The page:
Quik Byke offers solar-powered electric bikes for the tourist crowd
Electric vehicle evangelist and Omaha resident Bill Moore thinks electric bikes have the power to change the world. Moore first got excited about electric vehicles in 1997 when he saw an ad for an electric bike in an issue of Businessweek. At the time, he was a web site designer at the dawn of the World…
Electric vehicle evangelist and Omaha resident Bill Moore thinks electric bikes have the power to change the world.
Moore first got excited about electric vehicles in 1997 when he saw an ad for an electric bike in an issue of Businessweek. At the time, he was a web site designer at the dawn of the World Wide Web.
“I had been building web sites since 1993. I created the first website for First National Bank, the first website for what would become Ameritrade, the first website for the USDA,” said Moore. “I created the first Careerlink web site.”
At that time, there were few if any web sites dedicated to electric vehicles. So Moore launched Evworld.com to report on electric cars, what he saw at the time as the future of transportation.
“I was about 10 years head of the curve,” said Moore.
Now with Tesla, Ford, and GM all working on electric vehicles, it seems the age of electric vehicles is finally here.
And now, after reporting on electric vehicles for 18 years, Moore decided it was to start getting involved himself.
How Quik Byke works
For Moore, creating an electric bike rental shop is about more than building a sustainable business.
“We want to expose as many people as possible to electric bikes,” said Moore. “Thirty to forty percent of the trips we make in America are three miles or less. Ninety percent of those trips are made by car.”
The benefits of electric bikes are numerous. Fewer cars on the road mean cleaner air, less dependence on foreign oil, and increased overall health for communities. However, for large numbers of Americans, the idea of biking around town is intimidating.
“For a lot of people the barrier is ‘I’m old. I’m not fit enough. I haven’t done this in ages,'” said Moore.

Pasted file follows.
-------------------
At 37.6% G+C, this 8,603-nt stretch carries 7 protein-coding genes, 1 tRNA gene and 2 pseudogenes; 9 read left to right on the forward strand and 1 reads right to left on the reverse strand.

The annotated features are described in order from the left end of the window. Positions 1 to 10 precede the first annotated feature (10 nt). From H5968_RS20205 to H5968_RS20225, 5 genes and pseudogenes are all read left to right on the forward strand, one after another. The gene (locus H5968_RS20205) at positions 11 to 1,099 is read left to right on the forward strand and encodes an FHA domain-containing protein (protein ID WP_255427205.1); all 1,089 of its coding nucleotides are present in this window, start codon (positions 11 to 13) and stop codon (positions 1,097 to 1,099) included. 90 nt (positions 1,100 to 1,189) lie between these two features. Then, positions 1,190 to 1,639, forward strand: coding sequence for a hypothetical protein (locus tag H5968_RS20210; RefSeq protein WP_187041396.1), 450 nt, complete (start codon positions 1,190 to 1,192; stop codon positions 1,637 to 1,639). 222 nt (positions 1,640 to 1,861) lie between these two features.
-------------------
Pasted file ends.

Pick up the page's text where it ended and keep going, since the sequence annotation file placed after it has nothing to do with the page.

Electric bikes offer a way for ordinary people to get riding again in a way that is easy for any age or fitness level.
Quik Byke is a electric bike rental store that is fully contained within a standard shipping container. It runs completely on solar power, which operates the iPad checkout and charges the bikes. Each bike has an lithium ion battery and a 300-watt motor that allows just a little extra assistance.
The rentals cost $15 for 1 hour; $20 for 2 hours; $25 for 3 hours. Electric bike rentals in Florida currently rent for $40 and hour and up, according to Moore.
Pitching to the ideal market
The main market for electric bikes, according to Moore, are adults 55+ who want to stay healthy but want some assistance. In order to reach that market, Moore identified cruise ships as the best place to introduce large numbers of older adults to the pleasures of electric bikes.
“The average age of a cruise ship passenger is 50-plus. Their average income is $100,000,” said Moore. “The idea was, let’s put something like this on a cruise ship dock.”
The bike serves as a fun alternative to a taxi or bus. By making the whole system solar-powered and self-contained, the store can be shipped to any tourist location with no need for external power. What’s more, many islands will actually pay premium prices for Quik Byke’s excess solar power.
What’s next for Quik Byke
So far, Moore has tested the Quik Bike system in Omaha over the summer during the Olympic Swim Trials and NCAA Men’s College World Series.
“The only problem I’ve had all summer long is keeping the tires inflated,” said Moore. “Other than that, the system has worked flawlessly.”
This fall, as tourist season picks up on the East Coast, Moore is taking his Quik Byke system to St. Petersburg, Florida, where his co-founder will be operating the shop. Back in Omaha, Moore will be working on developing an app that will go along with the bikes, with features like tour guides and games.
“You’ll be riding around and scoring points,” said Moore.
Now that he knows the basic system functions, Moore is looking to test out the system under high traffic conditions. If they receive the response from tourists that they hope for, the whole container will be able to follow the tourist season year round, all around the world.
“Every cruise ship carries an average of 2,200 passengers, not including crew, which is 800 to 1,200,” said Moore. “They’ve got eight hours to kill on these islands. With six bikes in the right location, we’ll break even. With 12 bikes we’ll go gangbusters.”
Ryan Pendell is the Managing Editor of Silicon Prairie News.
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